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THE 2004 INDEPENDENT SPIRIT AWARDS

The biggest surprise at the 2004 IFP/Los Angeles Independent Spirit Awards occurred during John Waters’s opening monologue. As Waters spun out an outlandish, increasingly hilarious story involving him being imprisoned in an MPAA cell for participating in screener bootlegging, none other than MPAA topper Jack Valenti appeared to grab the microphone away from Waters, handcuffing and dragging the mustachioed director offstage.

Indeed, the tale of the screener battle — recounted by IFP/Los Angeles (a co-plaintiff) Executive Director Dawn Hudson — was, more or less, the afternoon’s sole political topic of discussion. There was no Michael Moore rant and, perhaps remembering last year’s Britney Murphy on-stage meltdown, all of the celebrity presenters were polished and on-point, smoothly executing their comedic intros or satirical musical pieces. (I’m sure every agent and manager endlessly played the Murphy clip as a cautinary tale to their presenting clients.)

A high point amongst the presenter bits occurred when the announcer intro’d, “You love them, you want to be them… Jennifer Aniston and Mike White!” The Chuck & Buck and School of Rock scripter hilariously grilled Aniston as to why she failed to win a Spirit for The Good Girl.)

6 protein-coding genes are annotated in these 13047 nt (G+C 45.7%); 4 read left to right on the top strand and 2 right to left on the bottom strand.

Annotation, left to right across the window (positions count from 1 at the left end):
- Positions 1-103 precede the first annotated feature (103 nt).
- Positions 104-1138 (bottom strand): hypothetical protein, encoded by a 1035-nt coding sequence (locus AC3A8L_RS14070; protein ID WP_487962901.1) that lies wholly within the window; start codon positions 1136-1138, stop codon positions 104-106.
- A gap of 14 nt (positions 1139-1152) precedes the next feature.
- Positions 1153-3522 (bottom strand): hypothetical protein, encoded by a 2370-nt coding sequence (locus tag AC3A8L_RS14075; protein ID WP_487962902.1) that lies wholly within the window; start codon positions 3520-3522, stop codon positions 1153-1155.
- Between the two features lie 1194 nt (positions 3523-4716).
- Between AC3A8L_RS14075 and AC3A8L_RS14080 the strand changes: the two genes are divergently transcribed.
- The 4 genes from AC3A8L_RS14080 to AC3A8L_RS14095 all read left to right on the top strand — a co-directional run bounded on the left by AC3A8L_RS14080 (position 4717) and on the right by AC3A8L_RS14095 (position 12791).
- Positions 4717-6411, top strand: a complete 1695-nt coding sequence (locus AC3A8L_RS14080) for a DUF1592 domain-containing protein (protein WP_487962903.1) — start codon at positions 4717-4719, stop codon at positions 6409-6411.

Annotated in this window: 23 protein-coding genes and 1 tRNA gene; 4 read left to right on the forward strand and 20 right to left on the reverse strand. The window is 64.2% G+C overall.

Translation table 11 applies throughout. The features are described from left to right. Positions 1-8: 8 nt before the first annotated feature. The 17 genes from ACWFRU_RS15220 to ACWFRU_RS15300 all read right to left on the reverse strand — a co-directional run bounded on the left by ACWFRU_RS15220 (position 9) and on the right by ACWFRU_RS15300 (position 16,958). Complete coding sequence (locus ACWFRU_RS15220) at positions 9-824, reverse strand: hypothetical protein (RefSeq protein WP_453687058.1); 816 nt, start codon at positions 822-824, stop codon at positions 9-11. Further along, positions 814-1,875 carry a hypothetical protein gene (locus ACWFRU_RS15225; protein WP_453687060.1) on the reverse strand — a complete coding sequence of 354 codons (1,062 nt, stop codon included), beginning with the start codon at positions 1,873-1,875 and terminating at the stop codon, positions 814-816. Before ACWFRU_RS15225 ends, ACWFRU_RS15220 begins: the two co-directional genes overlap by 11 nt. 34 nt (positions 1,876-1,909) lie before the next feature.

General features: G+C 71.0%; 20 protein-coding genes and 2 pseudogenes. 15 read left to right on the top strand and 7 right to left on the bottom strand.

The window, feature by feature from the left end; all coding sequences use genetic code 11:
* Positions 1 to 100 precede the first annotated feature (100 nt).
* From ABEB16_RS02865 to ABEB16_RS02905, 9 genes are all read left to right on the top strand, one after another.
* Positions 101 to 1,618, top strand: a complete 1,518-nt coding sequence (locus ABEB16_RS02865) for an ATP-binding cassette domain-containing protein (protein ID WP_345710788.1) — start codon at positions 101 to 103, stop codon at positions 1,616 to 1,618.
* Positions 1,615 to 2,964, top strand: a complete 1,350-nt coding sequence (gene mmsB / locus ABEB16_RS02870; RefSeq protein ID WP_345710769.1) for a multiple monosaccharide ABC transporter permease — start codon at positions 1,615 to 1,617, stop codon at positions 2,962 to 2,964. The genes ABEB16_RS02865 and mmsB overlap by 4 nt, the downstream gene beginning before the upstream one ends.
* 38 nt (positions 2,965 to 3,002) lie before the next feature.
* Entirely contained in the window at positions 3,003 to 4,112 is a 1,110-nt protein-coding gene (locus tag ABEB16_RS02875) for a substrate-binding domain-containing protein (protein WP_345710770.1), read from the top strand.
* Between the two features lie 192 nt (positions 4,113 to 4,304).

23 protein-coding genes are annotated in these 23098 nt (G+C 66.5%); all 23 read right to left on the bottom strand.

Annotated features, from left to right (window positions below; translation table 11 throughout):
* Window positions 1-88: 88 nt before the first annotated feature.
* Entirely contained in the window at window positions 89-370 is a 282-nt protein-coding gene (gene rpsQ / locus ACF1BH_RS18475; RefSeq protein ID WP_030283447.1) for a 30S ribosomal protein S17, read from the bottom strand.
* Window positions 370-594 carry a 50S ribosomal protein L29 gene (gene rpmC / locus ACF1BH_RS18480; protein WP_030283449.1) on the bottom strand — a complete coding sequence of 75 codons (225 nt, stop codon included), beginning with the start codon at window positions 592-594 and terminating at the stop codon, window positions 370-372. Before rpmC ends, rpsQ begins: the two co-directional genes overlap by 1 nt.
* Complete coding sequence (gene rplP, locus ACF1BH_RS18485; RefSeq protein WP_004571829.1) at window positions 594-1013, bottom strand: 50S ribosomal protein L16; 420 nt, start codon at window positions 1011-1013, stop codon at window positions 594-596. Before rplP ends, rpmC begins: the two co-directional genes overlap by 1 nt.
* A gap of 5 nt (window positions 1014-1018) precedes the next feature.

Among acceptance speeches, Bill Murray’s was the favorite at my table. After declining to thank the film’s director or producers — “because their heads are getting too big… and that’s not independent! — he then humbly wished the success Lost in Translation has had in attracting an audience to every filmmaker member of the crowd. (I’m paraphrasing here, but trust me, it worked.)

Another personal moment was Jim Sheridan, accepting for Best Cinematography winner Declan Quinn, telling young In America star Sarah Bolger that the event wasn’t actually the 2004 Spirit Awards but really her 13th birthday party and then leading the audience in a “Happy Birthday” singalong. (This impromptu highlight was not televised on Bravo, as they presumably had not cleared the rights to the song.)

The big winners? Lost in Translation (Picture, Director, Screenplay and Actor), The Station Agent (First Screenplay and John Cassavetes Award for Features under $500,000), and Monster (First Feature and Actress). Other winners were Nikki Reed (Debut Performance), Shohreh Aghdashloo (Supporting Female), Djimon Hounsou (Supporting Male), Whale Rider (Foreign Film) and Fog of War (Documentary).

The Turning Leaf Someone to Watch Award went to Funny Ha Ha director (and Filmmaker 25 New Faces pick) Andrew Bujalski and the DIRECTV/IFC Truer than Fiction Award went to Lost Boys of the Sudan directors Megan Mylan and Jon Shenk. Both awards came with cash prizes of $20,000, but the Producers Award this year was sponsorless, so winner Mary Jane Skalski (The Station Agent) picked up an IOU. (Luxury goods manufacturers, global media concerns, and cutting-edge software and technology startups interested in supporting indie producing talent contact the IFP/Los Angeles.)

There was also special recognition given to several undistributed films, including Virgin and Anne B. Real.

See the next issue of Filmmaker for more on these films and other Spirit winners.

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